Use the Unofficial Bash Strict Mode (Unless You Looove Debugging)

I call this the unofficial bash strict mode. This causes bash to behave in a way that makes many classes of subtle bugs impossible. You’ll spend much less time debugging, and also avoid having unexpected complications in production.

Source: Use the Unofficial Bash Strict Mode (Unless You Looove Debugging) (aaron maxwell)

How To Create A VPN Killswitch Using Iptables on Linux

Use iptables to create a VPN killswitch to protect against data leaks.

…..

If you’re connected to a VPN, you need a killswitch. No, it’s not as metal as it sounds. It’s just a mechanism that stops your Internet connection when you’re disconnected from the VPN. It protects you from inadvertently leaking sensitive information onto the Internet when the VPN connection drops.

Source: How To Create A VPN Killswitch Using Iptables on Linux – LinuxConfig.org

Guide to Sort Files by Date Using LS Commandline in Linux

The ls command is used to list directory contents and the results can be sorted upon several criteria such as by date, alphabetical order of filenames, modification time, access time, version and file size.

In this article, I will show you how to sort files by date using ls command in Linux.

Source: Guide to Sort Files by Date Using LS Commandline in Linux (LinOxide)

23 Advanced Bing Search Tips And Tricks You Should Know

Bing has several search engine shortcuts and advanced features that can be used to get better and accurate search results. These Bing search tips and tricks will help you narrow down search results to find exactly what you are looking for.

Source: 23 Advanced Bing Search Tips And Tricks You Should Know (Fossbytes)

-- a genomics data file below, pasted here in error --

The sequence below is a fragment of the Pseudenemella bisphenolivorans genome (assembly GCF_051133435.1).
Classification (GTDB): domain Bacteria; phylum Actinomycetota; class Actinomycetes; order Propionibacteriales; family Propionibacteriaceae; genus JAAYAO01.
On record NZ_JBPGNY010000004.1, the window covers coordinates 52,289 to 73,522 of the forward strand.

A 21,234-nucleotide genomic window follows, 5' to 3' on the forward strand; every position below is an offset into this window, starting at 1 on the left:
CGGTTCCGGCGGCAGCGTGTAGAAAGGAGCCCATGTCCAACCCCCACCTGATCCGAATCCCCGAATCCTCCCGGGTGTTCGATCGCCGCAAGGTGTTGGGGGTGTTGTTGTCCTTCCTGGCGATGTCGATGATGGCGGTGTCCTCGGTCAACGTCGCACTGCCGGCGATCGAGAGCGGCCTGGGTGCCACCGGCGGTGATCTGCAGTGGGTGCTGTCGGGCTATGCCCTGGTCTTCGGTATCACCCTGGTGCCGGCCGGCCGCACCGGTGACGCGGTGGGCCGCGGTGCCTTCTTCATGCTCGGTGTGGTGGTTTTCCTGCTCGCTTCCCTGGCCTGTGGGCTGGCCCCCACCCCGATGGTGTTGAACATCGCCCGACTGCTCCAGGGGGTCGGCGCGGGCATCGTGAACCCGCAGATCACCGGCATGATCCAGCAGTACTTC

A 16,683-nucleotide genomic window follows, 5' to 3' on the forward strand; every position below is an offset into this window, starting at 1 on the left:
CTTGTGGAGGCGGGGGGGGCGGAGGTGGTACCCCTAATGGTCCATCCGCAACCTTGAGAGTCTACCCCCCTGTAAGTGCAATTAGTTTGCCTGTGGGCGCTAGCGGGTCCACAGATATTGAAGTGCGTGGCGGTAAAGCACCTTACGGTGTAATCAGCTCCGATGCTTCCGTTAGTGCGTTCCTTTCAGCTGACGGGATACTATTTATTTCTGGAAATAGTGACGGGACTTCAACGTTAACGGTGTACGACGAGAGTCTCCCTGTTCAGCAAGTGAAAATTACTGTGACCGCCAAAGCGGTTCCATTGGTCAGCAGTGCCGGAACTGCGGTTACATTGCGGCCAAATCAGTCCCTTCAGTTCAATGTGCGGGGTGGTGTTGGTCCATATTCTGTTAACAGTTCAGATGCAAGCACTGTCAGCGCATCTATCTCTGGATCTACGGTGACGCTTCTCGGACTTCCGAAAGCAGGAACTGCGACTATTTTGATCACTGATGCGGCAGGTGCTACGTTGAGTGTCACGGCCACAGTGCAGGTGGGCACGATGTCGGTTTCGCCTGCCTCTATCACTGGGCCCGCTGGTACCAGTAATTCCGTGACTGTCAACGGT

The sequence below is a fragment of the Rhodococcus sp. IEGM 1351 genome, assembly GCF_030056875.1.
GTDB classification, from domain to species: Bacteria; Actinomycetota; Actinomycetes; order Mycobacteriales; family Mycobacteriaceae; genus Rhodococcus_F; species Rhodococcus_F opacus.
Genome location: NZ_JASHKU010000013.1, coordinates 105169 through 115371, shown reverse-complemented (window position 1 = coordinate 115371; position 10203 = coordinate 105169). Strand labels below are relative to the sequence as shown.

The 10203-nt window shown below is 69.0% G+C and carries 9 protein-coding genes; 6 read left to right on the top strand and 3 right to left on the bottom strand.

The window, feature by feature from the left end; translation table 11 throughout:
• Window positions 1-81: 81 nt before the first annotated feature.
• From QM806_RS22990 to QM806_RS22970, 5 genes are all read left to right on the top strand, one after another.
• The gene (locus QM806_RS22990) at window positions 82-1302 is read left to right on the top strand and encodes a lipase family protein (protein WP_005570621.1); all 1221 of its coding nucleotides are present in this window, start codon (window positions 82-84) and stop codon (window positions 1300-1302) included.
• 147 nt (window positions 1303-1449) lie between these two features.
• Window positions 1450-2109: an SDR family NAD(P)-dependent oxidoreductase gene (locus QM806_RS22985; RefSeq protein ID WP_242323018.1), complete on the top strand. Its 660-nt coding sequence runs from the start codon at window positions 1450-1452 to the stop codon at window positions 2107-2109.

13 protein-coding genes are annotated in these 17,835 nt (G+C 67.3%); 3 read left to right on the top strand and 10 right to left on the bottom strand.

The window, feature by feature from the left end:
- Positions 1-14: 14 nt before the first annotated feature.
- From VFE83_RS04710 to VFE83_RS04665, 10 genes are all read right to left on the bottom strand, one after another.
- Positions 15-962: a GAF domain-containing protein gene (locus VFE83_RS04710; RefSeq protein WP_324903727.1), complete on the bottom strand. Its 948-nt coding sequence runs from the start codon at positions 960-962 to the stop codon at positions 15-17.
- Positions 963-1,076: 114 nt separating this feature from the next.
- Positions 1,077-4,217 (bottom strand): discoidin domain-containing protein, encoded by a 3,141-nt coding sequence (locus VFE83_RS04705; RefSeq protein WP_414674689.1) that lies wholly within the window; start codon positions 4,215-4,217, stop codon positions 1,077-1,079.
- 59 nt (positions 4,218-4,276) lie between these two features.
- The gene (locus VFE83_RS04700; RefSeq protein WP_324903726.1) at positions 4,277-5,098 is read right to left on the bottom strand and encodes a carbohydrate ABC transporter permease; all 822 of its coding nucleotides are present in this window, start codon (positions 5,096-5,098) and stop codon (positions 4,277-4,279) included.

This Siri Shortcut Automatically Triggers Camera Every Time Cops Pull You Over

I knew that day that the Shortcuts app has paved the way for automation in iPhone, but I didn’t realize that it can also be used to keep a track on the proliferating police abuse.

Source: This Siri Shortcut Automatically Triggers Camera Every Time Cops Pull You Over (Fossbytes)

How to stop a bash script from being executed too frequently

Every so often something really useful appears on Reddit, and this is such a case.  You may encounter a situation where you want to execute the contents of a bash script, but not more frequently than every few seconds.  A Reddit user wanted to know How to check if a command in .bashrc has been executed within last 10 seconds if yes don’t execute the command again. The response by Reddit user mdaffin is brilliant in its simplicity, and can be used in any bash script where you don’t want the contents executed too often:

Write a time stamp to some file, check said file before you run the command if now – timestamp > 10s run the command and update the timestamp.

EDIT: Like this (with modification times instead):

TS_FILE="$HOME/.cache/your-app-lock"
if [[ ! -f "$TS_FILE" ]] || [[ "$(expr "$(date +%s)" - "$(stat -c %Y "$TS_FILE")")" -gt 10 ]]; then
touch "$TS_FILE"
echo "running"
fi

You’d replace the echo "running" line with the part of the bash script you want to run only if it’s been 10 seconds since the last time the script was run, or whatever number of seconds you specify after the -gt. If the bash script actually outputs a file as part of its normal operation then you could specify that file in the TS_FILE= line; there would be no need to create a separate timestamp file (unless some other process could also modify that same file).

This doesn’t actually stop the bash script from running; it just prevents it from executing the part of the script that you don’t want executed too frequently. This could be very useful in a situation where without such protection, the too-frequent execution of the script might cause something undesirable to happen (such as getting locked out of an online site for hammering it with requests). Depending on the situation there may be other, perhaps even better ways to avoid this possibility, but in other cases this may indeed be the best approach.

Featured Article:

Recent Posts

Recent Comments

Archives

Categories

Meta

GiottoPress by Enrique Chavez

%d bloggers like this: